This year, Rumiano Cheese Company is marking an auspicious anniversary; the Crescent City-based cheesemaker, founded in 1919, is celebrating 100 years in cheesemaking, a distinction that also cements Rumiano Cheese’s stature as the oldest family-owned cheese company in California.
Never one to rest on its laurels, Rumiano Cheese Company is taking its centenary as an opportunity to grow its product line, highlight its place in cheese history, and hint at innovative offerings yet to come. I spoke with CEO Joe Baird to learn more about the company’s plans for 2019 and its storied history.
“In 1911, three brothers from outside Torino, Italy, heard about the riches of California during the latest stages of the Gold Rush. They decided to come here and head into the mountains to prospect for gold,” Joe told me. “That lasted about six months at the end of which it was cold; they had no gold, and San Francisco was booming, so they decided to move to the city and work in the shipyards."
The Rumiano brothers moved back to the burgeoning port city of San Francisco. Work at the shipyards proved taxing, and soon the enterprising siblings embarked on a new business venture.
“They knew how to make liquor, so they got into the liquor business,” Joe said. “Then prohibition happened in 1919.”
January of 1919 brought with it the ratification of the 18th Amendment—and the nationwide prohibition against “the manufacture, sale, or transportation of intoxicating liquours.” The Rumianos had just launched their liquor business, but it seemed history had other plans for the family, and the three brothers would soon hit on their recipe for success.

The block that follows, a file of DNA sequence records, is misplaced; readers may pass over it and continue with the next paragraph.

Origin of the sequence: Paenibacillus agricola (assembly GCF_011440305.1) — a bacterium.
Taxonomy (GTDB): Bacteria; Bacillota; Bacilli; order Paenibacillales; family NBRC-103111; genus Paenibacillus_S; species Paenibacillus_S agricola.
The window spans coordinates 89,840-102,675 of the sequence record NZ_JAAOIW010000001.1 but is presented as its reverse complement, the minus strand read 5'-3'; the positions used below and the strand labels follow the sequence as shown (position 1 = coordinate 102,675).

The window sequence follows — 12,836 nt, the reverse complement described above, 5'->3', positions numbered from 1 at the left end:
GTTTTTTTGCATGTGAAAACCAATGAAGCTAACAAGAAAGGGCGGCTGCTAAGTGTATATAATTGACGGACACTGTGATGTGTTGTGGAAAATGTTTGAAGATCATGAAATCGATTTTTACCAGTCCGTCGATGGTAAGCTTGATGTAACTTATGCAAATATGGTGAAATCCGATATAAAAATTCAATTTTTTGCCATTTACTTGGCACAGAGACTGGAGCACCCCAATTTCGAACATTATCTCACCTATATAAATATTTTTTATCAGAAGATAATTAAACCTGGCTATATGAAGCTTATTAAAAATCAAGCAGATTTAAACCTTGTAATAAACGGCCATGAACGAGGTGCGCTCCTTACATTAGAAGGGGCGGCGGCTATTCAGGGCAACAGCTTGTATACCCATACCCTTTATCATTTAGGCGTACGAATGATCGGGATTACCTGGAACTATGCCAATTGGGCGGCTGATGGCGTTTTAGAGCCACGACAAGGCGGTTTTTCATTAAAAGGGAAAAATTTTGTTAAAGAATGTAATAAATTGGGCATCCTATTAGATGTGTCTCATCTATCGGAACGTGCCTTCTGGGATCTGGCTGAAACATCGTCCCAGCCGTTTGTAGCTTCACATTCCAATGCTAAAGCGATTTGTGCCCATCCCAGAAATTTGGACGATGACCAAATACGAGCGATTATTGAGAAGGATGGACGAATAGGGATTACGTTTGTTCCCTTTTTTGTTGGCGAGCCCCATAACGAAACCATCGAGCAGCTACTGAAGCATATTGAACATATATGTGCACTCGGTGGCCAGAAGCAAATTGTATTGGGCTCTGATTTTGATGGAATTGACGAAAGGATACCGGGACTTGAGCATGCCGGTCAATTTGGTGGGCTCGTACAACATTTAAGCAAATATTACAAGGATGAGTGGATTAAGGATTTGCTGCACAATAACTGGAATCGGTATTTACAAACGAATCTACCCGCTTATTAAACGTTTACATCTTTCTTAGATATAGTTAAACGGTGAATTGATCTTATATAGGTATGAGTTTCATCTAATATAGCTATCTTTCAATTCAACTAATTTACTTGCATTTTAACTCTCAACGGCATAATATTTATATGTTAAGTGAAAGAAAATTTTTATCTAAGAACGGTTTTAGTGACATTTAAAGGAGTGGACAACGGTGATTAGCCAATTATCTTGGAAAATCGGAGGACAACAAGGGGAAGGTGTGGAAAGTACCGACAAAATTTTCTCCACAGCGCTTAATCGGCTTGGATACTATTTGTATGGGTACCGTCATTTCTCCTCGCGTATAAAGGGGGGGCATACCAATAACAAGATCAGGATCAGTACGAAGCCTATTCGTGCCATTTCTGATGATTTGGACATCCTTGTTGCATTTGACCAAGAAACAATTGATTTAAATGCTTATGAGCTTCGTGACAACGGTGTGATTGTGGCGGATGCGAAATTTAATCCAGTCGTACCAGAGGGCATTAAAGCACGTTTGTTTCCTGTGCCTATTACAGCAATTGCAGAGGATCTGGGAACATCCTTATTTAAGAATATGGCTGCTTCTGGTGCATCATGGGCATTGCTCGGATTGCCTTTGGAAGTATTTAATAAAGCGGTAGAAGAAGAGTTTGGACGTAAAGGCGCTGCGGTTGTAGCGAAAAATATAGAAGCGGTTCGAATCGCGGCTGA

“Being industrious, they said, ‘San Francisco is growing; we need a lot of food, and they’re practically giving away land in the valley, so let’s try our hand at dairy,’” Joe said. “That was 100 years ago in 1919, and they were very industrious and just grew like hell.”
Joe told me that leading up to World War II, Rumiano became one of the largest cheese companies in the United States—operating seven plants and supplying to the U.S. military. After the end of the war, though, booming demand for dairy subsided, and the Rumianos got serious about the craft of producing the best possible product to maintain the company’s prominent place in the market.
“The war ended, that demand went away, and they asked themselves, ‘Where does the best milk come from that we can make the best cheese from?’ That was up in the Northwest part of California,” Joe explained. “And that’s the heritage that we live with today. We have a packaging plant and distribution center north of Sacramento, and all of our dairy is up the North Coast. We have 25 family farms that we work with, and our main plant is on the Oregon border.”
The now fourth-generation company (soon to be fifth, Joe tells me, as baby Claire Rumiano has already been fitted for a hairnet), is celebrating its 100th anniversary with a series of new and exciting product offerings that look back to the heritage of California history and celebrate the unique culture of the Golden State.
In part two of this story, we’ll look at some of the innovative new products that Rumiano Cheese Company is introducing as the company etches a triple digit onto its ledgers.